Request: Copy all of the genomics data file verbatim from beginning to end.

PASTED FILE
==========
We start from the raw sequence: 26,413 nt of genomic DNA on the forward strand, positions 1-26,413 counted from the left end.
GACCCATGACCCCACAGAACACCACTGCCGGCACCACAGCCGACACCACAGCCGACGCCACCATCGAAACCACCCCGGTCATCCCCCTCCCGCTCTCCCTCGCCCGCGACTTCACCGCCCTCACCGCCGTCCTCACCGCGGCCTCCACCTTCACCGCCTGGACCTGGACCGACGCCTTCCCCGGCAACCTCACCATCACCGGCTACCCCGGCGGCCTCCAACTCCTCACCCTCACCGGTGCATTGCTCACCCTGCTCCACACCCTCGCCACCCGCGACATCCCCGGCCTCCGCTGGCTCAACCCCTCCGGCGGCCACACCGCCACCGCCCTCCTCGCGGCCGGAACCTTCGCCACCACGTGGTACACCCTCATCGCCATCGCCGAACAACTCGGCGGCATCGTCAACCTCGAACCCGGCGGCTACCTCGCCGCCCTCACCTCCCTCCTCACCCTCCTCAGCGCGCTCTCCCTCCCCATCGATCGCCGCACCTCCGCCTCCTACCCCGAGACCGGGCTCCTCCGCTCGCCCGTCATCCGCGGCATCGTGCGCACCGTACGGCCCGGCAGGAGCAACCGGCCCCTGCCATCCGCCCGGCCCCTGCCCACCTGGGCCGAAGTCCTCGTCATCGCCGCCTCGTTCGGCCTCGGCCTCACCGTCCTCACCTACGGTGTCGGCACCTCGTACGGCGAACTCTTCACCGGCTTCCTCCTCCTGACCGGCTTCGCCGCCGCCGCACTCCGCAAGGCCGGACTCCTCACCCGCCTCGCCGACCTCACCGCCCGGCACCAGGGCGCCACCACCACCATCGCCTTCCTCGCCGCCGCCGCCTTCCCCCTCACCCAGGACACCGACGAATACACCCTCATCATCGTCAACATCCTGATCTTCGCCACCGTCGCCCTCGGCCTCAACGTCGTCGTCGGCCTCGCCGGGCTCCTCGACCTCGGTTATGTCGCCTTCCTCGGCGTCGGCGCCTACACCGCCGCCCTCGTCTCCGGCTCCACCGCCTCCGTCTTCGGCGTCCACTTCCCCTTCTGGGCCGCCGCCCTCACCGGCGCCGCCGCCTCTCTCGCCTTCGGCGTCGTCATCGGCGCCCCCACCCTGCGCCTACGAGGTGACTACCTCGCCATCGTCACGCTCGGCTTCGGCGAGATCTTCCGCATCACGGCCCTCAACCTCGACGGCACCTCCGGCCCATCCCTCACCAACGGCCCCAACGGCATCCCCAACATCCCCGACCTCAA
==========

We start from the raw sequence: 26,413 nt of genomic DNA on the forward strand, positions 1-26,413 counted from the left end.
GACCCATGACCCCACAGAACACCACTGCCGGCACCACAGCCGACACCACAGCCGACGCCACCATCGAAACCACCCCGGTCATCCCCCTCCCGCTCTCCCTCGCCCGCGACTTCACCGCCCTCACCGCCGTCCTCACCGCGGCCTCCACCTTCACCGCCTGGACCTGGACCGACGCCTTCCCCGGCAACCTCACCATCACCGGCTACCCCGGCGGCCTCCAACTCCTCACCCTCACCGGTGCATTGCTCACCCTGCTCCACACCCTCGCCACCCGCGACATCCCCGGCCTCCGCTGGCTCAACCCCTCCGGCGGCCACACCGCCACCGCCCTCCTCGCGGCCGGAACCTTCGCCACCACGTGGTACACCCTCATCGCCATCGCCGAACAACTCGGCGGCATCGTCAACCTCGAACCCGGCGGCTACCTCGCCGCCCTCACCTCCCTCCTCACCCTCCTCAGCGCGCTCTCCCTCCCCATCGATCGCCGCACCTCCGCCTCCTACCCCGAGACCGGGCTCCTCCGCTCGCCCGTCATCCGCGGCATCGTGCGCACCGTACGGCCCGGCAGGAGCAACCGGCCCCTGCCATCCGCCCGGCCCCTGCCCACCTGGGCCGAAGTCCTCGTCATCGCCGCCTCGTTCGGCCTCGGCCTCACCGTCCTCACCTACGGTGTCGGCACCTCGTACGGCGAACTCTTCACCGGCTTCCTCCTCCTGACCGGCTTCGCCGCCGCCGCACTCCGCAAGGCCGGACTCCTCACCCGCCTCGCCGACCTCACCGCCCGGCACCAGGGCGCCACCACCACCATCGCCTTCCTCGCCGCCGCCGCCTTCCCCCTCACCCAGGACACCGACGAATACACCCTCATCATCGTCAACATCCTGATCTTCGCCACCGTCGCCCTCGGCCTCAACGTCGTCGTCGGCCTCGCCGGGCTCCTCGACCTCGGTTATGTCGCCTTCCTCGGCGTCGGCGCCTACACCGCCGCCCTCGTCTCCGGCTCCACCGCCTCCGTCTTCGGCGTCCACTTCCCCTTCTGGGCCGCCGCCCTCACCGGCGCCGCCGCCTCTCTCGCCTTCGGCGTCGTCATCGGCGCCCCCACCCTGCGCCTACGAGGTGACTACCTCGCCATCGTCACGCTCGGCTTCGGCGAGATCTTCCGCATCACGGCCCTCAACCTCGACGGCACCTCCGGCCCATCCCTCACCAACGGCCCCAACGGCATCCCCAACATCCCCGACCTCAA